An Enforced Consensus
Of course, it would be remiss to close without commenting on the impact of mass surveillance on the public—the very reasons unreasonable searches and seizures were banned in the rosy-fingered dawn of the republic. A recent survey by the venerable PEN organization reported that one in six respondent authors had seriously considered or actually constrained their speech, whether written or spoken, due to fears of NSA spying.
This is precisely the effect revelations of the Edward Snowden kind can be predicted to produce. Surveillance itself has a two-fold character: first, to externally monitor a population; second, to make the population internally monitor itself. The goal of both is censure. Whether police state censorship or the self-censorship of an apprehensive and disquieted conscience, it comes to the same—everyone sticks to the official narrative.
A decreed consensus, in other words. Interestingly, by my count, President Obama used the word “debate” nine times in his speech. How the President takes such comfort in that word. So often in public venues he’ll concede the very thing he is enabling or preventing: a multiplication of inequality, the offshoring of jobs, the right to privacy. It seems for him enough to believe that he is raising the issue in public—that acknowledgment is tantamount to reform. But it isn’t.
There is not debate happening between the government and the public. Obama noted that, “we shouldn’t expect this to be the last time America has this debate.” Perhaps America is having this debate—he called it a “public debate” at least three times. But it is the public debating privacy and spying amongst itself. The government is sitting this one out. These cynical and bootless alterations give the lie to the government’s intransigence, its fundamental disinterest in change, and to the administration’s obsequiousness in enabling system injustices to proceed apace.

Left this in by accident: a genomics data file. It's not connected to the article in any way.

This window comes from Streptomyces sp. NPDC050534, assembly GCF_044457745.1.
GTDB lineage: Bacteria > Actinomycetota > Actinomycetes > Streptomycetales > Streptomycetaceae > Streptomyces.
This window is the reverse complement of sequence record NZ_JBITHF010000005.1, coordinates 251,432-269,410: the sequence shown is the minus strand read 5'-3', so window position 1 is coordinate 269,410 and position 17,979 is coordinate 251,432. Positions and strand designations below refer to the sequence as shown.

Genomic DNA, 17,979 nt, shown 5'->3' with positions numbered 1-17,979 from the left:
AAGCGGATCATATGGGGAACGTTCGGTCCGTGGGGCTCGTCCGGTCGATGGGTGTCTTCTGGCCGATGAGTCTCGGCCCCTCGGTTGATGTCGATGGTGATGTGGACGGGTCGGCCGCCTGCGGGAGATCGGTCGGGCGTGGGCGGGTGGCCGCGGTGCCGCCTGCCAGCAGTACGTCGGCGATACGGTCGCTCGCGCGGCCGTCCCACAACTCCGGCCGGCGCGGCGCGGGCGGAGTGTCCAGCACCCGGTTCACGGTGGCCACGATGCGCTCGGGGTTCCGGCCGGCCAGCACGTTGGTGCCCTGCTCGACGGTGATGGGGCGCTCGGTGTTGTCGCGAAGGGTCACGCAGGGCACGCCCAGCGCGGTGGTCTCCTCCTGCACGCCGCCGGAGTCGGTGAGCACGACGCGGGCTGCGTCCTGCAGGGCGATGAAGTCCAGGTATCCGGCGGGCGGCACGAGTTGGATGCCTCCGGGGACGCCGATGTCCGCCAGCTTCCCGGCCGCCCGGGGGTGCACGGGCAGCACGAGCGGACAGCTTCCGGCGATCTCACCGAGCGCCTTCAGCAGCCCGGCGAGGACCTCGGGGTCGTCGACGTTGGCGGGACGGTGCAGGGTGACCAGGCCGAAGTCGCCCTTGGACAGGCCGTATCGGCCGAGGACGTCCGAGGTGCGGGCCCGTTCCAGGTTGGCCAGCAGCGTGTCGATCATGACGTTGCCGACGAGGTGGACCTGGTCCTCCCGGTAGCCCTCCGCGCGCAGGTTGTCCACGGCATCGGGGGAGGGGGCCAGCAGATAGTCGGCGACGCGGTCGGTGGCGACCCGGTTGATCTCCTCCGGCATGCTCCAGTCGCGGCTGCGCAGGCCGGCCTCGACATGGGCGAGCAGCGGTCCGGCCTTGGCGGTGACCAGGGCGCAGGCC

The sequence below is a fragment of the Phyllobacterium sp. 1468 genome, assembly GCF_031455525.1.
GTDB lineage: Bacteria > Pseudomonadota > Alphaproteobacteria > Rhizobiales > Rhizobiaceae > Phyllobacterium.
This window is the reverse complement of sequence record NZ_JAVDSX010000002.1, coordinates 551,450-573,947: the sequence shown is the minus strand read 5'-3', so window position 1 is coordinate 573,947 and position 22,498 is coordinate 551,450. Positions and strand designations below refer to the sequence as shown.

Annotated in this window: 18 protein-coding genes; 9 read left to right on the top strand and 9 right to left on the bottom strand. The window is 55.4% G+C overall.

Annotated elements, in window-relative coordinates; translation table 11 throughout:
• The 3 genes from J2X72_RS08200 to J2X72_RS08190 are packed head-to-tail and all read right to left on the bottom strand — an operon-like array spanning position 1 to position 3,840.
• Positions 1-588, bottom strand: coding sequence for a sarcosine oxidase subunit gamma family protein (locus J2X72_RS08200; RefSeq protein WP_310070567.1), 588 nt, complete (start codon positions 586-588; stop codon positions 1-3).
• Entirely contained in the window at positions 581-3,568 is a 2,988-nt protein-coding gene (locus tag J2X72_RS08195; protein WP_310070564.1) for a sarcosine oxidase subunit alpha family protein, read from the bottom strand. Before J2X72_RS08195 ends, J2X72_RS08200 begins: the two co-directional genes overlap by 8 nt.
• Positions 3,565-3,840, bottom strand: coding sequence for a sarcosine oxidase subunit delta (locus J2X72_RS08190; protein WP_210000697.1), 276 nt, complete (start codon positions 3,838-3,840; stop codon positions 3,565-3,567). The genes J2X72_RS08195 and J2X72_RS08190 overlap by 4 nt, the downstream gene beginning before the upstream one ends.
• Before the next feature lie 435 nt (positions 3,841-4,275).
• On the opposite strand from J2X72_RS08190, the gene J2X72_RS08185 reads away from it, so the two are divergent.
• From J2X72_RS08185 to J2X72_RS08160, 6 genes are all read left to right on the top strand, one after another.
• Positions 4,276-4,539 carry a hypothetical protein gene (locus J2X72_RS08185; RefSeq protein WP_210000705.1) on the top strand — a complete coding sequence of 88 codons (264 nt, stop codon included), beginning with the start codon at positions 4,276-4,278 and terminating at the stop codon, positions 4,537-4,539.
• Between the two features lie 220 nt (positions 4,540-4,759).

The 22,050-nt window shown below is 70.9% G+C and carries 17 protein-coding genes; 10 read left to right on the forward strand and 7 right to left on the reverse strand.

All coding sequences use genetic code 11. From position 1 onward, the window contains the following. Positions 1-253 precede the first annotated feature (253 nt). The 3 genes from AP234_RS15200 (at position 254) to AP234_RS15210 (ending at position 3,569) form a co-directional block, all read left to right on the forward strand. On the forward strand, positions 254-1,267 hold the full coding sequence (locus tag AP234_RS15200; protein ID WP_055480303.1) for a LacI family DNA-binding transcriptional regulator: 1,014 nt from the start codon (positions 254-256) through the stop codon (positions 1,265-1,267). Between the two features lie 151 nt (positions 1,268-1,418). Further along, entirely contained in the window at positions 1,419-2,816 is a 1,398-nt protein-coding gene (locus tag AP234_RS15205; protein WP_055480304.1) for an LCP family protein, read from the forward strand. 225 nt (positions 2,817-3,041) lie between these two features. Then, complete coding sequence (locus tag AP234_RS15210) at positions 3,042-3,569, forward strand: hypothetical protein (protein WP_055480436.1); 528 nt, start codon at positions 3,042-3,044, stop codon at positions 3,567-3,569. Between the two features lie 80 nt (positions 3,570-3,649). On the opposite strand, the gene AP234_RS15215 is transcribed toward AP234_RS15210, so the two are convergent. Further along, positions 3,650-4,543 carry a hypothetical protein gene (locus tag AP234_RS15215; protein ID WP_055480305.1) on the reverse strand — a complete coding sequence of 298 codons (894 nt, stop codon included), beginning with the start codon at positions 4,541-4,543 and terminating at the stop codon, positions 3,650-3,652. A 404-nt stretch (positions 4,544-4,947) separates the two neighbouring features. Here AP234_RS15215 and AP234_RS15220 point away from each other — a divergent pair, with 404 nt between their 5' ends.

The Circle of Censorship
Noam Chomsky has countless times referred to the democracy deficit, that fundamental gap between public wishes and the policies they receive. Obama’s fraudulent notion of debate lays this gap in plain sight. Since the government is no longer meaningfully responsive—beyond calculated PR gestures—to public interests, the next step in the dismantling of democracy is to bring the population into alignment with elite rule. Surveillance is the tool; self-censorship is the desired outcome.
Jeremy Bentham, the famous social theorist, devised the ingenious prison system known as the Panopticon, which later formed a key lens in Michel Foucault’s examination of discipline. The Panopticon was designed to physically realize the totalitarian dream of perpetual surveillance. In Bentham’s mind, the prison would form a complete circle, with an open yard in the middle. At the center of the yard would be a guard tower. From there, guards could peer through shuttered shades at any and all prisoners, whose cells all faced the open yard and the forbidding tower. Evidently, authorities saw fit to realize Bentham’s cracked concept in, at the very least, the Illinois penal system and in the Netherlands.
Unlike those brickwork replicas of Bentham’s sketch, we have realized a far more pervasive system through digital means—one that spies on our physical whereabouts, but also inhabits the spaces where we think and form our views. The digital Panopticon not as visible as Foucault would have expected—you can’t see it except as tiny roving eyes atop traffic lights. But it perfectly satisfies one of Foucault’s other criteria for “panopticism”, that of unverifiability. By being suspected but never verified, the system instills self-censorship in the minds of men. We act differently if we think we’re being watched, even if we aren’t. Often, we hew to the nominal values of the society we believe is watching us. We internalize the ethics of power.
As President Obama demonstrated with his easy casuistry last Friday, the administration is nothing if not cavalier about intrusion into the private lives of its citizenry. Its apparent—if not stated—goal is to circumscribe how the population thinks, and what it feels permitted to think about, enforceable by clandestine agencies, and wrapped in the fulsome banner of security, by which we are made to feel less secure.
Jason Hirthler is a veteran of the communications industry. He lives and works in New York City and can be reached at email@example.com.